Better waste removal
To dump or not to dump? That is the question—especially after a cottage cleanup, when you inevitably pull out leaking batteries from the kitchen drawer or find leftover paint or weed killer in the shed. If any of your discoveries have a Warning, Caution, Danger, or Poison label, the answer, most likely, is not to dump—in the garbage, down the drain, or on the ground, where these substances can poison watersheds, soils, and critters. But there’s no need to call in the haz-mat team, as long as you know what to dump and where.
In Ontario, all hazardous waste—including empty propane cylinders, spent batteries, leftover varnish, aerosol cans, paint thinners and solvents, and compact fluorescent light bulbs—must be disposed of at a hazardous waste treatment facility or a designated landfill. Municipalities have different regulations for what they accept and when. Contact yours for details.
It can be thrown out with the regular garbage as long as any remaining paint has dried up and solidified.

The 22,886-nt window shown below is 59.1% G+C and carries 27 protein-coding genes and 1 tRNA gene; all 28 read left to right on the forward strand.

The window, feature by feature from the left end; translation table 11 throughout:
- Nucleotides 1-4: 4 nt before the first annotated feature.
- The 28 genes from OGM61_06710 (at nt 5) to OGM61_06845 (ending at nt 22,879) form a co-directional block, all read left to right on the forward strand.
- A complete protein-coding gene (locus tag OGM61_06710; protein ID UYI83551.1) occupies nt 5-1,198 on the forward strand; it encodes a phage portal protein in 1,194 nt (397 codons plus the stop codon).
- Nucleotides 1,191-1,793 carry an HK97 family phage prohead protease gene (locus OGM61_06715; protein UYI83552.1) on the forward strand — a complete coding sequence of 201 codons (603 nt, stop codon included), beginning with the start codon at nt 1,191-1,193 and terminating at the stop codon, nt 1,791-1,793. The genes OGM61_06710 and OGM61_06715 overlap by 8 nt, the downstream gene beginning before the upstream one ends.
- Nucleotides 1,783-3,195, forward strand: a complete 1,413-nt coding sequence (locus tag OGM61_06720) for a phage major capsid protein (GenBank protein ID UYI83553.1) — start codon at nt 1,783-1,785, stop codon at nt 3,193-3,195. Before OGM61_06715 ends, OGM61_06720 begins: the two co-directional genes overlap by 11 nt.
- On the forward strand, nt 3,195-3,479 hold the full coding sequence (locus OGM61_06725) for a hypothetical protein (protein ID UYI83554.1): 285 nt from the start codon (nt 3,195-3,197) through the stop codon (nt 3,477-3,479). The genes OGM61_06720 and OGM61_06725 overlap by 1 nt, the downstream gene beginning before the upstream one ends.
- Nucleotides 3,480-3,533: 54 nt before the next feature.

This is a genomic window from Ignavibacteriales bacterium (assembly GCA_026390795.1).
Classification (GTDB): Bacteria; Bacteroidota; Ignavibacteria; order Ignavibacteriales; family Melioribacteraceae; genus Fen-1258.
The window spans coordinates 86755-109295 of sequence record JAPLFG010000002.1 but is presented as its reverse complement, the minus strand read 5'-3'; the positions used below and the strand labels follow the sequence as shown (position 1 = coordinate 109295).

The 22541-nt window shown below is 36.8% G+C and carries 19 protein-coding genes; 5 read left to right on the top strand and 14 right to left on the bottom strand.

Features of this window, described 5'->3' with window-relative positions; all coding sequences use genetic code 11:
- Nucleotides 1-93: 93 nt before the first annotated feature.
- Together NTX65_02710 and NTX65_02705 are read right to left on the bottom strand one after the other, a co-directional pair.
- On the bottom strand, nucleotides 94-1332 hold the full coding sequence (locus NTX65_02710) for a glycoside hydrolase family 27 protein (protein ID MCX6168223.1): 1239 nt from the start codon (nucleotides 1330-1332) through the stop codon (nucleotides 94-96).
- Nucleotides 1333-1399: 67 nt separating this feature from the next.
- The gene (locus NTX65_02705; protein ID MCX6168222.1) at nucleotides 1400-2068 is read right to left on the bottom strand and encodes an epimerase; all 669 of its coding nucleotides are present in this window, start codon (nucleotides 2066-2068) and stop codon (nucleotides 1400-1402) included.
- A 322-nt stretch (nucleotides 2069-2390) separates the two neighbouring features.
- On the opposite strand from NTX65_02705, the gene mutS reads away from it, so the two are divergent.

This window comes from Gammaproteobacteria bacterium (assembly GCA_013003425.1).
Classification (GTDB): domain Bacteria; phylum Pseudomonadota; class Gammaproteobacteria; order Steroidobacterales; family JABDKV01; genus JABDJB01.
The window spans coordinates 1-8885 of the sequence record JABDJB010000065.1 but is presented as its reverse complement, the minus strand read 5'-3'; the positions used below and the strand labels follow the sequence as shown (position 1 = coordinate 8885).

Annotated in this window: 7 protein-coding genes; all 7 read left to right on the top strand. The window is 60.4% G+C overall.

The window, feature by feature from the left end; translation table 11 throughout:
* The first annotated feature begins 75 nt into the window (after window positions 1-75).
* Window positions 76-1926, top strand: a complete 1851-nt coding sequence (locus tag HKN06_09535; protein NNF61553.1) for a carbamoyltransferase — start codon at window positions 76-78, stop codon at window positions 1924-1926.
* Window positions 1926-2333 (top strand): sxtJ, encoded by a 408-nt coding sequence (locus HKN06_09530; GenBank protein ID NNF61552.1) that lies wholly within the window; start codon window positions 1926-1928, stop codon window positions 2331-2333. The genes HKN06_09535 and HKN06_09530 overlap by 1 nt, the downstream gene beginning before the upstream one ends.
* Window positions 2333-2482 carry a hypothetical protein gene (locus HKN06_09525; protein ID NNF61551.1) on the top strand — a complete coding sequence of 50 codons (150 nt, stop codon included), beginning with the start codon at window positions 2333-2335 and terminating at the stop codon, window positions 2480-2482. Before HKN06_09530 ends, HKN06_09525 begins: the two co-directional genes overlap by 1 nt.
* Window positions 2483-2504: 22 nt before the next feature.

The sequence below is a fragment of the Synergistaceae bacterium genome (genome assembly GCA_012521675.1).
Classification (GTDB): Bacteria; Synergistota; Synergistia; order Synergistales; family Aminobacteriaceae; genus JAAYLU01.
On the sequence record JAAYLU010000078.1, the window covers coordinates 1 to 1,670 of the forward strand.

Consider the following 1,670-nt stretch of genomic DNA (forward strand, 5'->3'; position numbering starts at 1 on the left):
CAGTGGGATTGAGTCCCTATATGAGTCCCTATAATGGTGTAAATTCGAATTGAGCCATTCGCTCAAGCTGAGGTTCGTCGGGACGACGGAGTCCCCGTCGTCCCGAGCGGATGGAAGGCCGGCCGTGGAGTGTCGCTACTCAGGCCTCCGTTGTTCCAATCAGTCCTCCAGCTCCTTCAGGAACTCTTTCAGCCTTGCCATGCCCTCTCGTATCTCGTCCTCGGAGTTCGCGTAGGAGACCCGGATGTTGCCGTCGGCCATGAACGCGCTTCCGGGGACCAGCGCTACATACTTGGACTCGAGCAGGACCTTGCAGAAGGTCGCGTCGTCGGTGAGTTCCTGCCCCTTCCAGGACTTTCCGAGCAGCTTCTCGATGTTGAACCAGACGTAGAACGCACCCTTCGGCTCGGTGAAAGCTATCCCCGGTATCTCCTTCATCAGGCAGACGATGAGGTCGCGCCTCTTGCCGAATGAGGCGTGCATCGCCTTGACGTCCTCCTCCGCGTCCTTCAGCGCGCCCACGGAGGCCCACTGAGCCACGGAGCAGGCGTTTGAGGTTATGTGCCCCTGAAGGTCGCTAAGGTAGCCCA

Engine oil and filters
These must be taken to a hazardous waste depot, or to an automotive centre or a marina that handles this on cottagers’ behalf. Remember to change the oil over a catch pan to collect any spills. And avoid having to throw out stale fuel in spring by adding a fuel stabilizer before your engine enters winter hibernation.
Construction waste and asphalt roofing shingles
Leftovers from a cottage reno can go to landfill. Sure, they may charge a fee, but a big portion of this waste can be chipped and reused. Old roofing shingles get a second chance as paving material if you take them to a company that specializes in shingle recycling.
These can be harmful to your health and to the environment. Apply common preservatives such as copper naphthenate using gloves, and make sure to take any leftovers in a clearly marked container to a hazardous waste depot. If you have treated wood to dispose of, scrap it in the regular garbage (never burn it). Or, minimize treated wood in docks and decks by opting for naturally rot-resistant wood or solid composite decking that doesn’t need finishing.